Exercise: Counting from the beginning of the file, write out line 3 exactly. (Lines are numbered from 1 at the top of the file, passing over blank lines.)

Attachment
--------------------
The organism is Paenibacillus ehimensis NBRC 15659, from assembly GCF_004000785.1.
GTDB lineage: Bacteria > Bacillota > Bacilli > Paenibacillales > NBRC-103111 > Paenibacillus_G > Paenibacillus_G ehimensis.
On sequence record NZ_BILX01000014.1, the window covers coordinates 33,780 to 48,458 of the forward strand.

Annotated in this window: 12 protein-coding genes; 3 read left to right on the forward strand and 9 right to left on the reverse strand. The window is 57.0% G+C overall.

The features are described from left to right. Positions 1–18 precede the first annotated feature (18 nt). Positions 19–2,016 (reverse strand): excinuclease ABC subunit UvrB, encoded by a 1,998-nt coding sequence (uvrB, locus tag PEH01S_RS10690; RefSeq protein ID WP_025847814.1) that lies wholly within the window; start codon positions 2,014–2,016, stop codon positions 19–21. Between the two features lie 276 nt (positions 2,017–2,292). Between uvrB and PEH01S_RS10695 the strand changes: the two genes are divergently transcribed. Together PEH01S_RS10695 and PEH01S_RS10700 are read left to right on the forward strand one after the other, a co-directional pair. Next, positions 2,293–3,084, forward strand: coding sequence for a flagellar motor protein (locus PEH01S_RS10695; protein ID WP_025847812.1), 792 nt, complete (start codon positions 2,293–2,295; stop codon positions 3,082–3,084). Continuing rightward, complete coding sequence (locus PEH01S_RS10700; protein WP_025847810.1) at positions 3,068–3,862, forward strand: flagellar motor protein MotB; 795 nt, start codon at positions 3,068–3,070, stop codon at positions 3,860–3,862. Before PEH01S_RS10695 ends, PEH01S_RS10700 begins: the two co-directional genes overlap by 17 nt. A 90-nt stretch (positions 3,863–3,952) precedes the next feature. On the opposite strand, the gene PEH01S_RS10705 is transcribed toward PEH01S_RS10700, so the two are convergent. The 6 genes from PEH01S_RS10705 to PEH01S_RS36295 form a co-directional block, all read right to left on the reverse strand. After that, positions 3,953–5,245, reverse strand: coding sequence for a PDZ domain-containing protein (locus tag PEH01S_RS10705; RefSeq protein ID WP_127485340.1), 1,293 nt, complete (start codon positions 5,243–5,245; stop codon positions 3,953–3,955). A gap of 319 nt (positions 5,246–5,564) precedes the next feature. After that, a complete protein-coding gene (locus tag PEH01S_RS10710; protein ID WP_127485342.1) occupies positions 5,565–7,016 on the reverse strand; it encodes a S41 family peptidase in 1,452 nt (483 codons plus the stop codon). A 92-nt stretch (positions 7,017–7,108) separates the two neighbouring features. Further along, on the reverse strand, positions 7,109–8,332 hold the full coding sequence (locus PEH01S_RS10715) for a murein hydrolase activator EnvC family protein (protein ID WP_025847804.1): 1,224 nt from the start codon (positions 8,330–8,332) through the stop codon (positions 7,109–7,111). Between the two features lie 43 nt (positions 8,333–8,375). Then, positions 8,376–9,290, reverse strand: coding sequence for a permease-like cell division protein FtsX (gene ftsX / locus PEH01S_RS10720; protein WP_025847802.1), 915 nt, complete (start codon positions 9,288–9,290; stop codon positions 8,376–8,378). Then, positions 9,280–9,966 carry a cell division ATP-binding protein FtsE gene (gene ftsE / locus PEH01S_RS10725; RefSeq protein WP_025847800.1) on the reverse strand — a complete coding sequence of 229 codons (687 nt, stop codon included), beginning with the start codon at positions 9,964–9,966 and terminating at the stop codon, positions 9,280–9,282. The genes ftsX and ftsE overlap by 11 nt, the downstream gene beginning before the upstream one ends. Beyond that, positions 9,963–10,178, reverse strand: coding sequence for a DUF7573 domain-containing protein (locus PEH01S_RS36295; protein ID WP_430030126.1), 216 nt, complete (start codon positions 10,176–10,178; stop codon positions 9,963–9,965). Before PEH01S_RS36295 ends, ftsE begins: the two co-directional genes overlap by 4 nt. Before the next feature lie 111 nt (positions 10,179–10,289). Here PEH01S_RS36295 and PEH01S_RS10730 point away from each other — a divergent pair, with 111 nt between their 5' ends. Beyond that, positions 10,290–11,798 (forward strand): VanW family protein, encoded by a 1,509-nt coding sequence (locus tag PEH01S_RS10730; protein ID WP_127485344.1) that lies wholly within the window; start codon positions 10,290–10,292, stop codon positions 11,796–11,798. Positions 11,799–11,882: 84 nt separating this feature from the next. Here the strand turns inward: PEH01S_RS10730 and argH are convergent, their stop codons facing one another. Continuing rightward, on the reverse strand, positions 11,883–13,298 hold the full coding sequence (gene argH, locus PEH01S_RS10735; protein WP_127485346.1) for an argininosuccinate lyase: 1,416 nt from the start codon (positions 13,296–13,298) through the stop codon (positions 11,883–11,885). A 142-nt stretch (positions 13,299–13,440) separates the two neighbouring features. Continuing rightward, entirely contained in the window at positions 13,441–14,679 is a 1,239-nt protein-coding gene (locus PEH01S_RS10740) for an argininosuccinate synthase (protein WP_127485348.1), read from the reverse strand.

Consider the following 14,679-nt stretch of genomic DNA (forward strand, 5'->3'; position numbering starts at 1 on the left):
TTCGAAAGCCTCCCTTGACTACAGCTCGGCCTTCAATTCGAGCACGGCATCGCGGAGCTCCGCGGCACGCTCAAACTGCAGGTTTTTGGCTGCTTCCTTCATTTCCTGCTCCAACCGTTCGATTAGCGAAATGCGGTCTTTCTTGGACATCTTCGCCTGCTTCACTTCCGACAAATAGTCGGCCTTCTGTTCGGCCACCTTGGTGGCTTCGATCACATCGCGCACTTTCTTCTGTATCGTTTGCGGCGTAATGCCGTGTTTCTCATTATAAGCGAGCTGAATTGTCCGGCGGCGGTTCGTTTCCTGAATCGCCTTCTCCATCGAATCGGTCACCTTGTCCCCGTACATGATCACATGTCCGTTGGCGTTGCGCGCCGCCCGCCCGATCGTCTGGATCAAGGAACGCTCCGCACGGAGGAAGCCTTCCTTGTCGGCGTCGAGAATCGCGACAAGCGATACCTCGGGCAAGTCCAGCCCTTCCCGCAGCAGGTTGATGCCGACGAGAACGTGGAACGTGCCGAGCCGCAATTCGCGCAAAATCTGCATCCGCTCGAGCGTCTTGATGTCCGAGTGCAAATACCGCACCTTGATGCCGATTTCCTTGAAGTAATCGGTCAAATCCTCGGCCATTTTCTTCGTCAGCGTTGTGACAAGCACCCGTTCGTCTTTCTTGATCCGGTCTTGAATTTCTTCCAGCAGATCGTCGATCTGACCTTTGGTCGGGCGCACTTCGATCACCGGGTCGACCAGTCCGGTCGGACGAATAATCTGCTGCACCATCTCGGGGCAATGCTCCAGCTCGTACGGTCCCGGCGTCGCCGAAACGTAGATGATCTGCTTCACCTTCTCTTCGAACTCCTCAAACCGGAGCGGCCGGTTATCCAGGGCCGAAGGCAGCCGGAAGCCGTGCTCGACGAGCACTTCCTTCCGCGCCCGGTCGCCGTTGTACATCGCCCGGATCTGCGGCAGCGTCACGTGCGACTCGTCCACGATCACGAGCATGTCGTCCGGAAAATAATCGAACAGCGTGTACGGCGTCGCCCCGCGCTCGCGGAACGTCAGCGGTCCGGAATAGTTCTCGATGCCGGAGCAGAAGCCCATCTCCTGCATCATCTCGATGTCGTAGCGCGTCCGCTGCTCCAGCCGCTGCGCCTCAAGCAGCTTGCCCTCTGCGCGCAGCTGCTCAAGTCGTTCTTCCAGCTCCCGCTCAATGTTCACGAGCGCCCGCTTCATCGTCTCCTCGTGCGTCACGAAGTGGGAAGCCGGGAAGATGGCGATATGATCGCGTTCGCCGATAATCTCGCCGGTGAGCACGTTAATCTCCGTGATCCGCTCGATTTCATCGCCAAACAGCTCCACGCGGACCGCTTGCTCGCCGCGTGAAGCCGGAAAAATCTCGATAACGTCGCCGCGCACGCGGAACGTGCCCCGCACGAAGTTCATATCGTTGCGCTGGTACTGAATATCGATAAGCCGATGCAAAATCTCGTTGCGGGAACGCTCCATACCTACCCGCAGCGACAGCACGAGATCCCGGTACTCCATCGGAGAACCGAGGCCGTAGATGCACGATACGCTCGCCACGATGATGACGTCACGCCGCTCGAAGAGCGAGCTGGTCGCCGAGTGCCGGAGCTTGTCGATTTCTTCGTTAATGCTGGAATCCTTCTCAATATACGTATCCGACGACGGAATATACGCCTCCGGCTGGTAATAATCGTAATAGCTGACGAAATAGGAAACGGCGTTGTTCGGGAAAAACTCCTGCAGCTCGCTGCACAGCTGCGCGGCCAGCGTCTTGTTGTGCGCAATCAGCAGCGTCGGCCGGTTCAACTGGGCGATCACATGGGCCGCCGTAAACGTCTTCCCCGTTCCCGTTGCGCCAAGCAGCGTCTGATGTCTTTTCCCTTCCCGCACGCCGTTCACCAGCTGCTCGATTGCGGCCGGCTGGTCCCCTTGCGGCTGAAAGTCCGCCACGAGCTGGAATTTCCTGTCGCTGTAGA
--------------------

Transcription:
On sequence record NZ_BILX01000014.1, the window covers coordinates 33,780 to 48,458 of the forward strand.